In contrast, if the Supreme Court upholds the constitutionality of IPR outside of Article III courts, it may reaffirm the status quo of USCIS’s execution of rescission proceedings through administrative hearings. Moreover, such a holding may inspire USCIS to depart from administrative hearings in open court and, following in the footsteps of the USPTO, create an executive board within the agency that has the power to rescind green card status unilaterally and ex parte from LPRs. Not only would this structure deprive LPRs from making their cases regarding why they should maintain permanent residence, but it will also remove any interagency oversight from the adjudication process—as EOIR administrative law judges will no longer review the actions of USCIS.[xix] As a result, it would likely diminish the transparency of USCIS decisions and undermine the accountability of the agency.[xx]
Alternatively, if the Supreme Court holds that IPRs are unconstitutional under the Seventh Amendment because of a lack of a sitting jury, its holding would unlikely extend beyond USPTO IPR to USCIS rescission proceedings because the Supreme Court has yet to hold that non-citizens are guaranteed the right to a civil jury under the Seventh Amendment[xxi] or that possession of a green card is a property right.[xxii] Thus, a holding centering on Article III is likely to have a more widespread effect on other agencies.
With the Supreme Court addition of Justice Gorsuch, who is an avid critic of administrative deference, the scale may tip in favor of upholding the authority of Article III courts over agency tribunals.[xxiii] Only time will tell, but present-day administrative agency adjudication may very well see a fundamental change.
*Gabriella D’Agostini is a Junior Editor on MJEAL. She can be reached at firstname.lastname@example.org.
The views and opinions expressed in this blog are those of the authors only and do not reflect the official policy or position of the Michigan Journal of Environmental and Administrative Law or the University of Michigan.
[i] Transcript of Oral Argument at 1, Oil States Energy Servs., LLC v. Greene’s Energy Grp., LLC, No. 16-712 (U.S. Nov. 27, 2017).
[ii] Issue, Oil States Energy Servs., LLC v. Greene’s Energy Grp., LLC, SCOTUSblog (Nov. 27, 2017), http://www.scotusblog.com/case-files/cases/oil-states-energy-services-llc-v-greenes-energy-group-llc/.
[iii] See id.
[iv] See Inter Partes Review, U.S. Patent and Trademark Office (July 17, 2014, 6:57 PM), https://www.uspto.gov/patents-application-process/appealing-patent-decisions/trials/inter-partes-review.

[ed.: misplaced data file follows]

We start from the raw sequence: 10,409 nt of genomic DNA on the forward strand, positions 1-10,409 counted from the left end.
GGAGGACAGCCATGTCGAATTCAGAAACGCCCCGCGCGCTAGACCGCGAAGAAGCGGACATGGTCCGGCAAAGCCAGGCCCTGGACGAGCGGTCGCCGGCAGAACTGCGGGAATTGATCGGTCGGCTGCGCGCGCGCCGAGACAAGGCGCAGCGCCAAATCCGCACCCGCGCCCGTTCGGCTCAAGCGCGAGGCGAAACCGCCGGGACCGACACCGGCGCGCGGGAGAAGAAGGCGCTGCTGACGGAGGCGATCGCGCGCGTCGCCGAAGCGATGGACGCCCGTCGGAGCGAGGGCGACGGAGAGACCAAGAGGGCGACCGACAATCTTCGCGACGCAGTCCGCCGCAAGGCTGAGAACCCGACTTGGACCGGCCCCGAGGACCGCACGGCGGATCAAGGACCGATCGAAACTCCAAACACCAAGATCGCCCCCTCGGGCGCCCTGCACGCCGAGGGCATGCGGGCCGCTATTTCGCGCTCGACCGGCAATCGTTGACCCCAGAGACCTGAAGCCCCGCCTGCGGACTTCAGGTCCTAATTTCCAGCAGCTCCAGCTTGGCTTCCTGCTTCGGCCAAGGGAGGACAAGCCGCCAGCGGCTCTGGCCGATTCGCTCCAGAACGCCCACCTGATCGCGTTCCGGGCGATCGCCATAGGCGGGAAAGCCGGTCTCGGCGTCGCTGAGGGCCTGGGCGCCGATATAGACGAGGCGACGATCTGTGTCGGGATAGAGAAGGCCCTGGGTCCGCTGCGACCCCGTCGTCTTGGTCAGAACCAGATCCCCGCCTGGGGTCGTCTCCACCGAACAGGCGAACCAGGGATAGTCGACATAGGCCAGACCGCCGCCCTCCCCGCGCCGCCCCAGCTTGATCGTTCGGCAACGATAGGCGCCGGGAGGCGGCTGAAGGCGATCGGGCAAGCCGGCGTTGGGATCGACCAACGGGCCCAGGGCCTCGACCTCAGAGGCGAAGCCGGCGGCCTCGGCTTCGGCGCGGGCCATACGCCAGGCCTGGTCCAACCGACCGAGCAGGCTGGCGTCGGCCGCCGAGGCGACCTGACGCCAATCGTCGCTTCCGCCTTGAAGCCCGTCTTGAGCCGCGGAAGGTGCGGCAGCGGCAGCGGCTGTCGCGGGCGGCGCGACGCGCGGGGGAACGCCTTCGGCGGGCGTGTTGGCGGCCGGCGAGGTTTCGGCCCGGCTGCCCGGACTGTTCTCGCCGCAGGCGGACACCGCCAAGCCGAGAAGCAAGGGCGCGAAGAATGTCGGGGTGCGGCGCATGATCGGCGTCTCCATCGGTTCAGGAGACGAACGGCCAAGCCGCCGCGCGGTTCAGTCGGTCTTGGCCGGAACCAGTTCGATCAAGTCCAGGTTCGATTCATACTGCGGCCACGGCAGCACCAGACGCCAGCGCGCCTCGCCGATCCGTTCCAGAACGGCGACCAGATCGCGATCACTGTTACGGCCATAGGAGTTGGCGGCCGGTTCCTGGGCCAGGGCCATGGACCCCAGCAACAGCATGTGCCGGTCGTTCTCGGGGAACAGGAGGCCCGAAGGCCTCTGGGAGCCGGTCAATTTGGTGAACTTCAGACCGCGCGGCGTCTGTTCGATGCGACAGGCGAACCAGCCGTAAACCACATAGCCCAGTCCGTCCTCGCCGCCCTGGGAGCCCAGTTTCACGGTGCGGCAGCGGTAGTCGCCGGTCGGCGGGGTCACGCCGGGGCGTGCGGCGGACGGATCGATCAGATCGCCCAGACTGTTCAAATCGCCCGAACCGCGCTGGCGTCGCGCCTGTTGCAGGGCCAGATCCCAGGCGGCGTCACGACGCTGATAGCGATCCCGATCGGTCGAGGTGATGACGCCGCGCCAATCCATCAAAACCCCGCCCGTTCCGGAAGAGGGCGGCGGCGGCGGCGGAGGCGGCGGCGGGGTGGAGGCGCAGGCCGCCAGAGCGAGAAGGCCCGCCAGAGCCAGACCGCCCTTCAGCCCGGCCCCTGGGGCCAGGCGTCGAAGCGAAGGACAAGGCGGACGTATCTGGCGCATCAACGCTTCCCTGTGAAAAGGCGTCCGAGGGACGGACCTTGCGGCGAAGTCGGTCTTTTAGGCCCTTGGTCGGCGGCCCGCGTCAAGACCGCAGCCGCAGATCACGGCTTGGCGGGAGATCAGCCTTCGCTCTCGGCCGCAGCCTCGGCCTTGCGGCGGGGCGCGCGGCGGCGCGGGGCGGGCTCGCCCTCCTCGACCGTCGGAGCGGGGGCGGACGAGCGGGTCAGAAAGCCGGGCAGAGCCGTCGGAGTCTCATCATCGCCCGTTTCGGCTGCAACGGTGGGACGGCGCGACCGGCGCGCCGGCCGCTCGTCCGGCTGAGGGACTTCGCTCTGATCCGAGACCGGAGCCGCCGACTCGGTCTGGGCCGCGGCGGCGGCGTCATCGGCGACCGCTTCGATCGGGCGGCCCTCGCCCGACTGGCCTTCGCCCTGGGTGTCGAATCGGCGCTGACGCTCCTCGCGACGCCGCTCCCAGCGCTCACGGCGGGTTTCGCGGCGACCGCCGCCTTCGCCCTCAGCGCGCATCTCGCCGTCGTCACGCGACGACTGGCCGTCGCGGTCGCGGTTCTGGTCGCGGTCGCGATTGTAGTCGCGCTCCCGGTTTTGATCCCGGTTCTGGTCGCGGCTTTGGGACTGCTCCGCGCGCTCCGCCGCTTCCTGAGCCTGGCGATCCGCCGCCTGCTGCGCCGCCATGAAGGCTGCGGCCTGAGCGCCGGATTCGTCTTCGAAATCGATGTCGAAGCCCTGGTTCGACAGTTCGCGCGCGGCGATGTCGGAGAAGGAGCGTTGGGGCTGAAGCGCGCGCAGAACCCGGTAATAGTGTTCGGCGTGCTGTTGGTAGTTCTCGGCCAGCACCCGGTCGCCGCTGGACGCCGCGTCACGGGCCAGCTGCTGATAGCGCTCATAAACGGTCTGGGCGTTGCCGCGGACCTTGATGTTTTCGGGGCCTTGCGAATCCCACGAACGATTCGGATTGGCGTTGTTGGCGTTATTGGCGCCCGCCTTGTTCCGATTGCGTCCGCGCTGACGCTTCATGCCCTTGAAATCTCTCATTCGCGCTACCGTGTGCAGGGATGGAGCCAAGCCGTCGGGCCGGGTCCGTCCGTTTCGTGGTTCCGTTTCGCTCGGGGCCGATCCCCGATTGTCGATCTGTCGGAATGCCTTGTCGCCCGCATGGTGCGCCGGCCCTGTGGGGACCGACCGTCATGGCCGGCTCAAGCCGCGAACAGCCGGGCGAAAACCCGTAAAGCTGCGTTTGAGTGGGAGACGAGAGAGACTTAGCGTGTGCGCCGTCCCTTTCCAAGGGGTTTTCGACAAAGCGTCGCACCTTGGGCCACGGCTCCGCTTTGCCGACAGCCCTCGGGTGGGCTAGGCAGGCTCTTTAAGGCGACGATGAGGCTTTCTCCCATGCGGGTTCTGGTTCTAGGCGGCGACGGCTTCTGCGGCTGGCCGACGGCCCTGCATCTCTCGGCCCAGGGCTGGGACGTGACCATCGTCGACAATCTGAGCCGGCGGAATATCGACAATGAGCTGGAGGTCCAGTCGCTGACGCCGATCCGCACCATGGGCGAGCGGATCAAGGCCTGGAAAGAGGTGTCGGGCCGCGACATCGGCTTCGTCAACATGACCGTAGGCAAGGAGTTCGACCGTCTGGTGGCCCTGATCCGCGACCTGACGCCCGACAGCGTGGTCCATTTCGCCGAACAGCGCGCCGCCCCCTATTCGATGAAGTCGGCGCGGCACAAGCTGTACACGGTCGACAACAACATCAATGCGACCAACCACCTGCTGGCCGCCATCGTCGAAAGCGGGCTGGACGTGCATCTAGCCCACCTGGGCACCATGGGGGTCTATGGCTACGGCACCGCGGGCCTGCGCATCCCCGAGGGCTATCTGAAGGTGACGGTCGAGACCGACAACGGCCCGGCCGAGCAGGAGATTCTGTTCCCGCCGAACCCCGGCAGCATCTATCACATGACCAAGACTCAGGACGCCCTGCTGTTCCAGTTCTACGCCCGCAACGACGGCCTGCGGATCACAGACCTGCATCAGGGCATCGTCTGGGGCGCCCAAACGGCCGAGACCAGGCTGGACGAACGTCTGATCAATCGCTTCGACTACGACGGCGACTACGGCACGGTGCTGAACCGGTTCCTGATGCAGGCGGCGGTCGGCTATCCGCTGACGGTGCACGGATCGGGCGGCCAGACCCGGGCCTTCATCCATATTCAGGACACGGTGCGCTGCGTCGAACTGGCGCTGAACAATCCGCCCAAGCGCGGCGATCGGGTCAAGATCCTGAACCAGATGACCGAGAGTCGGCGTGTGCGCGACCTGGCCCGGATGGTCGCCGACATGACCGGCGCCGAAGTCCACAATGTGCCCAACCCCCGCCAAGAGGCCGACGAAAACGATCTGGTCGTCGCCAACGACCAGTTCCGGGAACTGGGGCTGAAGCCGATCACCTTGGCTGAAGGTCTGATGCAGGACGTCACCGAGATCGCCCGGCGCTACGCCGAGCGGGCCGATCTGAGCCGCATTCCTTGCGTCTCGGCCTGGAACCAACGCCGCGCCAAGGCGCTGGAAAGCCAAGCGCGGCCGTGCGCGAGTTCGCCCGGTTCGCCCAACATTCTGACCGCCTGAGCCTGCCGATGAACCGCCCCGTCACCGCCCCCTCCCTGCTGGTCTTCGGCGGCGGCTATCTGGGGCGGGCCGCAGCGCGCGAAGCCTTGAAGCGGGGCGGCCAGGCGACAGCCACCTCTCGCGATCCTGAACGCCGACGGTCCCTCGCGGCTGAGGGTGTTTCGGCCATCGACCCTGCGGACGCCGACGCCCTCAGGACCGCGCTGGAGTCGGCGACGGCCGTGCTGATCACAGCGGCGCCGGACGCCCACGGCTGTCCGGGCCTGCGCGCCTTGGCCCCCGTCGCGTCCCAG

[v] WilmerHale, A Practical Guide to Inter Partes Review, http://www.wilmerhale.com/uploadedfiles/wilmerhale_shared_content/wilmerhale_files/events/wilmerhale-webinar-ipr1-20jun13.pdf (last visited Feb. 13, 2018).
[vi] Legal Info. Inst., Oil States Energy Services, LLC v. Greene’s Energy Group, LLC, https://www.law.cornell.edu/supct/cert/16-712 (last visited Feb. 13, 2018).
[xiii] See id.
[xiv] Green Card, U.S. Citizenship and Immigration Servs., https://www.uscis.gov/greencard (last updated Sept. 29, 2017).
[xv] 8 C.F.R. § 246.1 (2018).
[xvi] See U.S. Citizenship and Immigration Servs., USCIS Adjudicator’s Field Manual § 26.1 (Redacted Public Version 2013).
[xvii] Hon. Denise Noonan Slavin & Hon. Dana Leigh Marks, Conflicting Roles of Immigration Judges: Do You Want Your Case Heard by a “Government Attorney” or by a “Judge?”, 16 Bender’s Immigration Bulletin 1785, 1786 (2011).
[xviii] TRAC Immigration Report, TRAC Immigration, http://trac.syr.edu/immigration/reports/194/include/side_4.html (last visited Feb. 20, 2018).
[xix] See Megan Davy et al., Who Does What in U.S. Immigration (Dec. 1, 2005), https://www.migrationpolicy.org/article/who-does-what-us-immigration.
[xx] Cf. Nina A. Mendelson, Disclosing “Political” Oversight of Agency Decision Making, 108 Mich. L. Rev. 1127, 1131, 1137 (2010).
[xxi] See Amy Sherman, Do Undocumented Immigrants Have Constitutional Rights?, Politifact (Mar. 29, 2017, 3:08 PM), http://www.politifact.com/florida/statements/2017/mar/29/florida-immigrant-coalition/do-undocumented-immigrants-have-constitutional-rig/.
[xxii] Cf. Allison B. Tirres, Ownership Without Citizenship: The Creation of Noncitizen Property Rights, 19 Mich. J. Race & L. 1, 50 (2013).
[xxiii] Cf. Daniel Fisher, Gorsuch Takes (Another) Shot at Administrative Agencies, Chief Executive, https://chiefexecutive.net/gorsuch-takes-another-shot-administrative-agencies/ (last visited Feb. 21, 2018).